RICU Give Update on April 2009 Student Terror Arrests
BY ALEXANDER MELEAGROU-HITCHENS
Readers may remember that back in April, counter terrorism officers arrested 12 students in the North West of England as part of Operation Pathway. The government has now released an update about the arrests and subsequent detentions, which have caused much consternation among some British Muslims, who (in some cases justifiably) saw the arrests as another example of the increased suspicion and victimisation of Muslims in the UK.
As yet, none of those arrested have faced terrorism charges and within 14 days of the arrests, two were released from custody and ten, who were all Pakistani nationals, were handed over to immigration authorities for deportation after a failure to provide enough evidence to charge them. A further two were released from immigration custody on the 17th of July after the Home Secretary deemed that they did not fulfil the criteria for deportation.
The remaining eight were all recommended for deportation because, according to today’s RICU announcement:
The Home Secretary decided, on the basis of advice from the police and UK Border Agency, that the individuals, here in the UK on student visas, should be deported to Pakistan on national security grounds.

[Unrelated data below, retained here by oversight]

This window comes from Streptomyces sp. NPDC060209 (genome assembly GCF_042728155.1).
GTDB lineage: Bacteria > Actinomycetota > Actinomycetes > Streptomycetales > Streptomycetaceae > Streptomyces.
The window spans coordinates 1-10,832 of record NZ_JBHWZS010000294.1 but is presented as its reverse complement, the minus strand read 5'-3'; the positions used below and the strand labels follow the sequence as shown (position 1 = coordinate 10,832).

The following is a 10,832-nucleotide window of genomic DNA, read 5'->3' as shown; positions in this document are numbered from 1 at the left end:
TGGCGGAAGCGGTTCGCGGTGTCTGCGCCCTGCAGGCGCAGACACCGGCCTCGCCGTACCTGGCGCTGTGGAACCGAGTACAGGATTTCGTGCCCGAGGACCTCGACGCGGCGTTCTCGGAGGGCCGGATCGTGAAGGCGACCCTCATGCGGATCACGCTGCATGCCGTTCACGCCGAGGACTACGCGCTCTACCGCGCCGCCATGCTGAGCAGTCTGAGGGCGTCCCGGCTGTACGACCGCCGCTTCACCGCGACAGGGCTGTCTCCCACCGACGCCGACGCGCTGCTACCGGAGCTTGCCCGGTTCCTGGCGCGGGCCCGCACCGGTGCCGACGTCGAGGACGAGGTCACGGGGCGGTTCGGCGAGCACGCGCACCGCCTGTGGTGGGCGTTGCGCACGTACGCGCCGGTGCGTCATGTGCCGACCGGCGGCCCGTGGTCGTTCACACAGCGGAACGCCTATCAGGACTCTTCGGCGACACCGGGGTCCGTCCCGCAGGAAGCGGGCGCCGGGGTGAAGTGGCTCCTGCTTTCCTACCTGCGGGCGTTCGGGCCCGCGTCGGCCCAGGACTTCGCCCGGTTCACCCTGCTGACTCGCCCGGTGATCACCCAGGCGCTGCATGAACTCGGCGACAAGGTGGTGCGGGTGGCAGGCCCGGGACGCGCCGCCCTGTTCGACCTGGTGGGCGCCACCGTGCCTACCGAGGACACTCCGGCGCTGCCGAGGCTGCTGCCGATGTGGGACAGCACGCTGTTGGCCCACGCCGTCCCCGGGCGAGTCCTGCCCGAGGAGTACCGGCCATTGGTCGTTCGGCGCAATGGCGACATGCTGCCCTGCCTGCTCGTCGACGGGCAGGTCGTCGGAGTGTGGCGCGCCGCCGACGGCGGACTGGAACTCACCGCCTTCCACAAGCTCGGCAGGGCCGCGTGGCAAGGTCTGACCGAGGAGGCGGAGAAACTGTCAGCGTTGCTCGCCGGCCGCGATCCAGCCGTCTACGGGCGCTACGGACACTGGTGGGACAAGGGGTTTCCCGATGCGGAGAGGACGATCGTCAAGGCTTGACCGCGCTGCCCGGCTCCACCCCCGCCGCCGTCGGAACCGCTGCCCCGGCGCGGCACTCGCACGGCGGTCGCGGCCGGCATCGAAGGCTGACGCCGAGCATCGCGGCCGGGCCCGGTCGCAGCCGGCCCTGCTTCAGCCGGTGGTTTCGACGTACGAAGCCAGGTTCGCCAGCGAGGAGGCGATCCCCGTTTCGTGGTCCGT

Three of the eight voluntarily left the UK on August 21, leaving five more individuals in the custody of immigration authorities. Today, RICU announced that two of the five who remain in custody have dropped their appeals against deportation and voluntarily left the UK yesterday.
The most interesting section of the RICU update covers a court decision on the eight individuals who were not released:
SIAC [Special Immigration Appeals Commission] has considered all the evidence and intelligence presented to them in these cases so far and decided that those individuals detained should not be released on bail and should remain in immigration custody pending their appeals against the decision to deport them and any further application for bail.
Many Islamist pressure groups, such as the increasingly hysterical iEngage, use stories such as this to stoke up tensions and imply that the UK and US governments are engaged in a programme to persecute Muslims. Admittedly, this particular story has given them a lot of ammunition as there has not been enough of an effort to explain how and why 12 young Muslim men were arrested and detained without charge, with eight being recommended for deportation. The above quote, however, shows that the security services provided enough information to the SIAC so as to convince the judges that eight of the 12 presented a threat to national security. Although the students were released by the police, the SIAC did not allow these men to leave the custody of immigration authorities.
Today’s RICU announcement is a welcome attempt to counter Islamist propaganda about a war on Islam and Muslims which is, among other things, a useful recruitment tool for the more extreme elements of Islamism. However, many will remain unconvinced of the merits of Operation Pathway until more concrete information is released proving the threat posed by the Pakistani students.